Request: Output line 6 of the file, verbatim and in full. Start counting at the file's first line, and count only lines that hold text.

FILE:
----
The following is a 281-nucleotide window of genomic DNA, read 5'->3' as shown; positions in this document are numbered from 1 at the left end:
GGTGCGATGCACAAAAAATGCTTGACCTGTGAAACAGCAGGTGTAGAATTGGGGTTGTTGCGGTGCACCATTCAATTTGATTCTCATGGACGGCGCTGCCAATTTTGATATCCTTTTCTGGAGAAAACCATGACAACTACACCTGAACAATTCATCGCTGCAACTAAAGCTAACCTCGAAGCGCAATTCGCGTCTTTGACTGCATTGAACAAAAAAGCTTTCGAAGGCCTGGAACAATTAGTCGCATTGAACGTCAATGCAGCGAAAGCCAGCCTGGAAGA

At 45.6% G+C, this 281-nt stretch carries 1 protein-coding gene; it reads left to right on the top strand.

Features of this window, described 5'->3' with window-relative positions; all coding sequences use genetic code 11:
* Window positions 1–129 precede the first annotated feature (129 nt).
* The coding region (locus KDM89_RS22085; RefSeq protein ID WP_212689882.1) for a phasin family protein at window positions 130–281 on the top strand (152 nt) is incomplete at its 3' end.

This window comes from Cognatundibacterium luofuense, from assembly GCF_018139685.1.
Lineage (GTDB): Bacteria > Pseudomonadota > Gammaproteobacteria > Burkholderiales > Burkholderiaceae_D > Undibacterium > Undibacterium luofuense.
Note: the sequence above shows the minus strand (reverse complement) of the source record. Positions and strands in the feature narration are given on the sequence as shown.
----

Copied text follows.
* The coding region (locus KDM89_RS22085; RefSeq protein ID WP_212689882.1) for a phasin family protein at window positions 130–281 on the top strand (152 nt) is incomplete at its 3' end.